The Kerala budget presented by finance minister Thomas Isaac focuses on strengthening social welfare schemes, public health and education

The budget says the Pinarayi Vijayan government plans to increase tax income by 25% through these initiatives. Photo: Mint

The budget says the Pinarayi Vijayan government plans to increase tax income by 25% through these initiatives. Photo: Mint

Fri, Jul 08 2016 04 02 PM IST | LiveMint | Nidheesh M.K.

Bengaluru: Kerala’s newly elected Left Democratic Front government’s maiden budget says a lot about what its priorities are.

Finance minister Thomas Isaac, who presented the revised budget for 2016-17 on Friday, said the government will raise tax revenues through nine schemes, which includes introduction of a 14% “fat tax” on burgers, pizzas, tacos, doughnuts, sandwiches, burger patties, pasta and bread-fillings.

The other moves include raising taxes on more expensive rice varieties and packaged wheat-based food products.

The budget says the Pinarayi Vijayan government plans to increase tax income by 25% through these initiatives, but it does not go into the details of why some of these measures have been introduced.

“Being a new government which has been voted to power on a popular sentiment against inflation and corruption, we can’t really increase taxes for anything. Except marginally increasing taxes on items that are unlikely to hurt the party’s constituencies,” said a senior leader of Communist Party of India (Marxist), the party which leads the LDF government.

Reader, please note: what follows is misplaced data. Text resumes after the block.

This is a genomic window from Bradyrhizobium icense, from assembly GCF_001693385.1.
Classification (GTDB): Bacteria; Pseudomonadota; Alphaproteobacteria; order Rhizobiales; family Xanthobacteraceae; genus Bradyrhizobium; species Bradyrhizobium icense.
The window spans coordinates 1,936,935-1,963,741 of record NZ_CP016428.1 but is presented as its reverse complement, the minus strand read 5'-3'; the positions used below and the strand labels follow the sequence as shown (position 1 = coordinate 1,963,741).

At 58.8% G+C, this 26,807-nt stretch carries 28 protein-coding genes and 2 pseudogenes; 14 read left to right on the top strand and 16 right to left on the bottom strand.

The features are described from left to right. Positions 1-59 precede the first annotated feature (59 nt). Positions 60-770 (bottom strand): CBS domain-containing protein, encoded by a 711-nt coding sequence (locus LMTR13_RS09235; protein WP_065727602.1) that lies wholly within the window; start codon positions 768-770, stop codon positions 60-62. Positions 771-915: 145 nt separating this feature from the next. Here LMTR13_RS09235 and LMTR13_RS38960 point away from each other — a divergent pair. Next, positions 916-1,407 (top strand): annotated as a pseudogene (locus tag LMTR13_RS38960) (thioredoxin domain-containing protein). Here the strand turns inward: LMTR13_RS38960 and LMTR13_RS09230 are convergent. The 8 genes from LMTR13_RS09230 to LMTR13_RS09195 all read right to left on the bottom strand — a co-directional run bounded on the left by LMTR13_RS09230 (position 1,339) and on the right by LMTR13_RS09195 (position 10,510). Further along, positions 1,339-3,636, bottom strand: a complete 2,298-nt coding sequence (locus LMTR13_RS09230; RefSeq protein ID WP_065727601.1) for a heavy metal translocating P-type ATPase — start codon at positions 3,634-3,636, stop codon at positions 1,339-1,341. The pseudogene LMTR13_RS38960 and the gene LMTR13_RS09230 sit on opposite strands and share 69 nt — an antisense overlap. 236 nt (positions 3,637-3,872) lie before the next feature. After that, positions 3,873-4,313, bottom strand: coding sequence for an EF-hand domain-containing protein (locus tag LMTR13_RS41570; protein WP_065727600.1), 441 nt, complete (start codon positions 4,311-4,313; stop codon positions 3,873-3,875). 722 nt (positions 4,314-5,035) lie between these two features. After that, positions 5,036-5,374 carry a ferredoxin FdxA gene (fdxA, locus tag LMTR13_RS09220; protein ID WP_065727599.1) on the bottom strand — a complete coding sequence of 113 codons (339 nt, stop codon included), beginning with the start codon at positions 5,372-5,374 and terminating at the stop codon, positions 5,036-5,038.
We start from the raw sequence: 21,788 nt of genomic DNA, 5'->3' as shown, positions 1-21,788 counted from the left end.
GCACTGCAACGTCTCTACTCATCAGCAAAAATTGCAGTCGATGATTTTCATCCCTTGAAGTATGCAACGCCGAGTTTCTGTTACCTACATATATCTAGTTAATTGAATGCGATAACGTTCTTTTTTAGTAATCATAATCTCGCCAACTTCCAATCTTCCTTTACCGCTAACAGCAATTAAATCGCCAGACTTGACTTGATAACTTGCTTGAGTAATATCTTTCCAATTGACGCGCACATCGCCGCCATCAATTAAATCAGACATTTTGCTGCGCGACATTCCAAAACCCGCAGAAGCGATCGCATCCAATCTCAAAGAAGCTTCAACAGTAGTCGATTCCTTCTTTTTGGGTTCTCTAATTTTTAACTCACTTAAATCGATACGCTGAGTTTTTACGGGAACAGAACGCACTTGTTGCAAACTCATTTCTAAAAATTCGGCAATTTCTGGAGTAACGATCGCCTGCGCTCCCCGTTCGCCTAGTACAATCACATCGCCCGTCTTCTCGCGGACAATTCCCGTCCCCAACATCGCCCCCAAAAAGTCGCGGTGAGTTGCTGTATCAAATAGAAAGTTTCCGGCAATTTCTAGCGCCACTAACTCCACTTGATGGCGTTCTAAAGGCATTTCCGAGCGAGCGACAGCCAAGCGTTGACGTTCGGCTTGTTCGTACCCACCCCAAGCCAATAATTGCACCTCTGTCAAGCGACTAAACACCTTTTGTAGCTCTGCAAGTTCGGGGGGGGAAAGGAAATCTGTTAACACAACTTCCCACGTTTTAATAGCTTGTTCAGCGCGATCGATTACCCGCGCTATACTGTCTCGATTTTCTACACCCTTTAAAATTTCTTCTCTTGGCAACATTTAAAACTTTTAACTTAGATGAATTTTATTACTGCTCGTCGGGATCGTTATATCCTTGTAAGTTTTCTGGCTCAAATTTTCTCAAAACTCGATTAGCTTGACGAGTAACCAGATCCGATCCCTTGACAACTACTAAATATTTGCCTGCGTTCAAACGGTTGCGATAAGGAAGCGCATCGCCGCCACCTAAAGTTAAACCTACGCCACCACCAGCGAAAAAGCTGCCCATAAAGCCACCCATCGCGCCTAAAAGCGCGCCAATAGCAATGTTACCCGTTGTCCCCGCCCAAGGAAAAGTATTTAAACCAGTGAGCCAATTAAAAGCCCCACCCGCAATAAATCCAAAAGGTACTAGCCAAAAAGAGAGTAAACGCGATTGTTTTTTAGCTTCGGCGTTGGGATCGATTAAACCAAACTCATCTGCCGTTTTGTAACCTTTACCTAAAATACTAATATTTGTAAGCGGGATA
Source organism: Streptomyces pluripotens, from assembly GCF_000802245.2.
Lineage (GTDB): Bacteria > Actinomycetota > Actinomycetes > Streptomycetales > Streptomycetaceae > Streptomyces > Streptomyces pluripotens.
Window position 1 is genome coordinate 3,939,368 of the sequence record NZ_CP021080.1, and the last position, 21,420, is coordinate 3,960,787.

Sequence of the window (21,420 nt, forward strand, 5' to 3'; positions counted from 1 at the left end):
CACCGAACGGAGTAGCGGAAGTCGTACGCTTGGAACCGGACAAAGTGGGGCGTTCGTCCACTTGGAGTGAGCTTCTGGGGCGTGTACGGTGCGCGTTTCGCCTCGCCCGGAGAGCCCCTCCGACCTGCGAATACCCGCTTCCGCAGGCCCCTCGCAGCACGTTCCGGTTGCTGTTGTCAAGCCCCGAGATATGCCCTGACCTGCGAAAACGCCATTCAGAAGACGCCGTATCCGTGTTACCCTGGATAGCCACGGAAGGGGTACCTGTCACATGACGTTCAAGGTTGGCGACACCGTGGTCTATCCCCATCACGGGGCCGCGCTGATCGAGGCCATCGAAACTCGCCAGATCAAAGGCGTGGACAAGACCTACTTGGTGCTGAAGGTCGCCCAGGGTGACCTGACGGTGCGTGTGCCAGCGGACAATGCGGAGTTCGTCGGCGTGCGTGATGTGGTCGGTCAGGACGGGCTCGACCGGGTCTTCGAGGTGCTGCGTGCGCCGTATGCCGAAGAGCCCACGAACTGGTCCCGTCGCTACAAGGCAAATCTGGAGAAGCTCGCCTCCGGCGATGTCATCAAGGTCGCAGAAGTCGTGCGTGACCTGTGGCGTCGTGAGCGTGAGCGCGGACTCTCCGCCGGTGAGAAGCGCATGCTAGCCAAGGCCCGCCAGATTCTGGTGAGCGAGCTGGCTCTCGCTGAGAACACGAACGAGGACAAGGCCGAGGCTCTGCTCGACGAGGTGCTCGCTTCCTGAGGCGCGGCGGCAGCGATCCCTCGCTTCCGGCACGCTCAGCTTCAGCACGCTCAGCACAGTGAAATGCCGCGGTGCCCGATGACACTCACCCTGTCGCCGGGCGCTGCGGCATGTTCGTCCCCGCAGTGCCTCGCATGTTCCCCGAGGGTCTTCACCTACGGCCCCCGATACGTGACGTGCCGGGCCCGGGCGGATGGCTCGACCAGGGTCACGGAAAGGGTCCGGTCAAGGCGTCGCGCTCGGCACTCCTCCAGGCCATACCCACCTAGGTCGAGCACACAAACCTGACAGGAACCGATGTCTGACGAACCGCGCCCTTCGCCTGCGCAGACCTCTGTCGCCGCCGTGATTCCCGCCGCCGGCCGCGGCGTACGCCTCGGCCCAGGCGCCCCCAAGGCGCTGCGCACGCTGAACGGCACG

Kerala isn’t the first state to pick on so-called junk food to beef up tax revenue. In January, the Nitish Kumar-led Bihar government decided to impose a 13.5% value added tax on items such as samosas, salted peanuts, sweets and a few branded snacks to make up the loss from the ban on liquor sales from 1 April.

However, public policy experts are unsure about whether the government’s efforts will bear fruit.

“There are no great measures in the budget for generating more income or to reduce expenditure considerably, except a bold statement that they won’t create any new institutions in the next two years,” said D. Dhanuraj of the Center for Public Policy Research, a Kerala-based think tank

This article was published in livemint e-paper click link to see the original article Kerala imposes fat tax on burgers, pizzas in budget

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